Jurors to decide fate of man who killed 3 at Jewish sites

Johnson County District Judge Kelly Ryan, right, watches as Ray Riniker, who was on the stand to provide information about Frazier Glenn Miller Jr. military service, testifies during the penalty phase of Miller's murder trial, Thursday, Sept. 3, 2015, at the Johnson County Courthouse in Olathe, Kan. Jurors, who convicted the white supremacist on Monday of killing three people at Jewish sites in suburban Kansas City in August 2014, were hearing more evidence Thursday before deciding whether to recommend a death sentence. (Joe Ledford/The Kansas City Star via AP, Pool)

OLATHE, Kan. (AP) — An expert says the Missouri man convicted of killing three people at Jewish sites in Kansas will live only a few more years.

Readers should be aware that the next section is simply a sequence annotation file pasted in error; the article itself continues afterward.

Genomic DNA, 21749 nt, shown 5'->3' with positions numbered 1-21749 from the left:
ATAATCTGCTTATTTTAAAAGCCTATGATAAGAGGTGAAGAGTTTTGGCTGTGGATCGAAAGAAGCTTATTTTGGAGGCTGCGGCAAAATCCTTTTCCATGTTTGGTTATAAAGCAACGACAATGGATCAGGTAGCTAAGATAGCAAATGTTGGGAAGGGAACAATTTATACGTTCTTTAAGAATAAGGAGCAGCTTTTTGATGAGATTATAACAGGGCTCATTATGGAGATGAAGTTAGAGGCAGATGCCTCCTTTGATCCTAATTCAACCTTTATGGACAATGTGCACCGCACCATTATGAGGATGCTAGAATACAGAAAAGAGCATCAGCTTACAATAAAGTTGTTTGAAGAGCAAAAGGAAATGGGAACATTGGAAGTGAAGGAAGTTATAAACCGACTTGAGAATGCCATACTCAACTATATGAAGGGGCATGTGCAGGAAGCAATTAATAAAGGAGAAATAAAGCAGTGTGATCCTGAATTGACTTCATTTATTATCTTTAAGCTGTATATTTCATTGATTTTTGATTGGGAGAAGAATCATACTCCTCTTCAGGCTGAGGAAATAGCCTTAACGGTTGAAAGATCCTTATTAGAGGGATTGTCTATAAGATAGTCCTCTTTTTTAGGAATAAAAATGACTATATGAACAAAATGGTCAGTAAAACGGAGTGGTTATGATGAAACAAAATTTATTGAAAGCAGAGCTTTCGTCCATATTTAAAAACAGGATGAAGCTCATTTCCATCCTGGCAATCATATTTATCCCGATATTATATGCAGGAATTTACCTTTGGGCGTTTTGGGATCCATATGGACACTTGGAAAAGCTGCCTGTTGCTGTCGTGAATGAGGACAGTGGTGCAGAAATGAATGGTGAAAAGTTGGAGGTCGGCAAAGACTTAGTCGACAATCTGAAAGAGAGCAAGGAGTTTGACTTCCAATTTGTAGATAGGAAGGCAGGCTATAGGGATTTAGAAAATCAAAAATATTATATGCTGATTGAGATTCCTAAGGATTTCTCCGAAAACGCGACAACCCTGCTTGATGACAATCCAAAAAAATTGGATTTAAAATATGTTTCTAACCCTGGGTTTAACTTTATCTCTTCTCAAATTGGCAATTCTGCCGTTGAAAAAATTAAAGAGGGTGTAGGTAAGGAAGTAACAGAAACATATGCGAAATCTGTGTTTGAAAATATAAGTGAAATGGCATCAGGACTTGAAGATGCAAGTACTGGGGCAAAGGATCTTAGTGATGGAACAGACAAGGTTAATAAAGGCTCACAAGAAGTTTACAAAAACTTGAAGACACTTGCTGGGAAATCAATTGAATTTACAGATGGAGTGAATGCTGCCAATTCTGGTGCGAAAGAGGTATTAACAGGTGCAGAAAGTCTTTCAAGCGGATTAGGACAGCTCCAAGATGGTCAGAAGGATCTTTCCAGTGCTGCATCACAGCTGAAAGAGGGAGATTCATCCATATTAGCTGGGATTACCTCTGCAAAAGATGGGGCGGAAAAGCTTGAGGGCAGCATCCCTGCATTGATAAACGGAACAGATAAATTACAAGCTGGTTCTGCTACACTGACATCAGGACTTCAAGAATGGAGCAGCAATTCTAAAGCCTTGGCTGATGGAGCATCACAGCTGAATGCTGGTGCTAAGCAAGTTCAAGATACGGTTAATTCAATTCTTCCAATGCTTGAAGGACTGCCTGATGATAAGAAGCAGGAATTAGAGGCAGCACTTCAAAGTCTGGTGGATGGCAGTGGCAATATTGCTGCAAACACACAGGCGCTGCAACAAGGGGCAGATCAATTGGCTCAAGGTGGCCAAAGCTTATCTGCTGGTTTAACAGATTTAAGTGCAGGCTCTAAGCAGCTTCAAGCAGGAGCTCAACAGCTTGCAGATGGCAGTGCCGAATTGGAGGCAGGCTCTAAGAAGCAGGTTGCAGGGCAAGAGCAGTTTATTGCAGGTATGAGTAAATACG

Jurors heard testimony Friday in the sentencing phase of 74-year-old Frazier Glenn Miller’s trial.

The 74-year-old anti-Semite, who is representing himself, called Dr. James Lineback to the stand. The pulmonologist says Miller, who suffers from emphysema, likely will live another five to six years.

Miller killed 69-year-old William Corporon and Corporon’s 14-year-old grandson, Reat Griffin Underwood, at the Jewish Community Center in Overland Park, then shot 53-year-old Terri LaManno at the nearby Village Shalom retirement center in April 2014. None of the victims was Jewish.

Miller, who founded a Ku Klux Klan chapter in his native North Carolina, is facing death or life in prison. Jurors will hear closing arguments Tuesday.

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